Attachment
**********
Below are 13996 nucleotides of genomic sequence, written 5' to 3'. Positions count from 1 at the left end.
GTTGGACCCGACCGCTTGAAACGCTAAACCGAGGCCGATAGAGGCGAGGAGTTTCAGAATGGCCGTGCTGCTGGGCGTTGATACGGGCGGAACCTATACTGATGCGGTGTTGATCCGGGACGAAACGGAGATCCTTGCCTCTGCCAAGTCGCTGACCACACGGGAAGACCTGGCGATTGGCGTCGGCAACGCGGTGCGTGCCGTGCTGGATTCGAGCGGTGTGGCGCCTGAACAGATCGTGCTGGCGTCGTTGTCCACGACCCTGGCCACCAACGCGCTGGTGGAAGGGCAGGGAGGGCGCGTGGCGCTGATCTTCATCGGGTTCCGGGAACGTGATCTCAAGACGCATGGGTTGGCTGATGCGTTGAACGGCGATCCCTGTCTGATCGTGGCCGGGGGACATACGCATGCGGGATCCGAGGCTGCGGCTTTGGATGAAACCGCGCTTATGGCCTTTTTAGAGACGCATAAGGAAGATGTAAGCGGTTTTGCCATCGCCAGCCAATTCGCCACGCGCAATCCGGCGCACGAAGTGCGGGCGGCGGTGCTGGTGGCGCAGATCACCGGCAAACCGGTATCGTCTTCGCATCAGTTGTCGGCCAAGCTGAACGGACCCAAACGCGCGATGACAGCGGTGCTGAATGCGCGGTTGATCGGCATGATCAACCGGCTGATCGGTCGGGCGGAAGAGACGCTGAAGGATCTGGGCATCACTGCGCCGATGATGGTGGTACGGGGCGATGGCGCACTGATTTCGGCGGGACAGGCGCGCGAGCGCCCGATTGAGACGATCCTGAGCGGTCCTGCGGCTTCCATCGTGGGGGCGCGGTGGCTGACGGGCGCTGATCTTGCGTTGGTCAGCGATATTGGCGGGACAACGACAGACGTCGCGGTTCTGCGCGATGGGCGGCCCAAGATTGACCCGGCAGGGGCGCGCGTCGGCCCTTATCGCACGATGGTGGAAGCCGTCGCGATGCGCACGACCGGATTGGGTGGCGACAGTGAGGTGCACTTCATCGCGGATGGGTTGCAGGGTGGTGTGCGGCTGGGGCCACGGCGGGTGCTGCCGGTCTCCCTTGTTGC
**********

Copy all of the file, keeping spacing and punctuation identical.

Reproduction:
Below are 13996 nucleotides of genomic sequence, written 5' to 3'. Positions count from 1 at the left end.
GTTGGACCCGACCGCTTGAAACGCTAAACCGAGGCCGATAGAGGCGAGGAGTTTCAGAATGGCCGTGCTGCTGGGCGTTGATACGGGCGGAACCTATACTGATGCGGTGTTGATCCGGGACGAAACGGAGATCCTTGCCTCTGCCAAGTCGCTGACCACACGGGAAGACCTGGCGATTGGCGTCGGCAACGCGGTGCGTGCCGTGCTGGATTCGAGCGGTGTGGCGCCTGAACAGATCGTGCTGGCGTCGTTGTCCACGACCCTGGCCACCAACGCGCTGGTGGAAGGGCAGGGAGGGCGCGTGGCGCTGATCTTCATCGGGTTCCGGGAACGTGATCTCAAGACGCATGGGTTGGCTGATGCGTTGAACGGCGATCCCTGTCTGATCGTGGCCGGGGGACATACGCATGCGGGATCCGAGGCTGCGGCTTTGGATGAAACCGCGCTTATGGCCTTTTTAGAGACGCATAAGGAAGATGTAAGCGGTTTTGCCATCGCCAGCCAATTCGCCACGCGCAATCCGGCGCACGAAGTGCGGGCGGCGGTGCTGGTGGCGCAGATCACCGGCAAACCGGTATCGTCTTCGCATCAGTTGTCGGCCAAGCTGAACGGACCCAAACGCGCGATGACAGCGGTGCTGAATGCGCGGTTGATCGGCATGATCAACCGGCTGATCGGTCGGGCGGAAGAGACGCTGAAGGATCTGGGCATCACTGCGCCGATGATGGTGGTACGGGGCGATGGCGCACTGATTTCGGCGGGACAGGCGCGCGAGCGCCCGATTGAGACGATCCTGAGCGGTCCTGCGGCTTCCATCGTGGGGGCGCGGTGGCTGACGGGCGCTGATCTTGCGTTGGTCAGCGATATTGGCGGGACAACGACAGACGTCGCGGTTCTGCGCGATGGGCGGCCCAAGATTGACCCGGCAGGGGCGCGCGTCGGCCCTTATCGCACGATGGTGGAAGCCGTCGCGATGCGCACGACCGGATTGGGTGGCGACAGTGAGGTGCACTTCATCGCGGATGGGTTGCAGGGTGGTGTGCGGCTGGGGCCACGGCGGGTGCTGCCGGTCTCCCTTGTTGC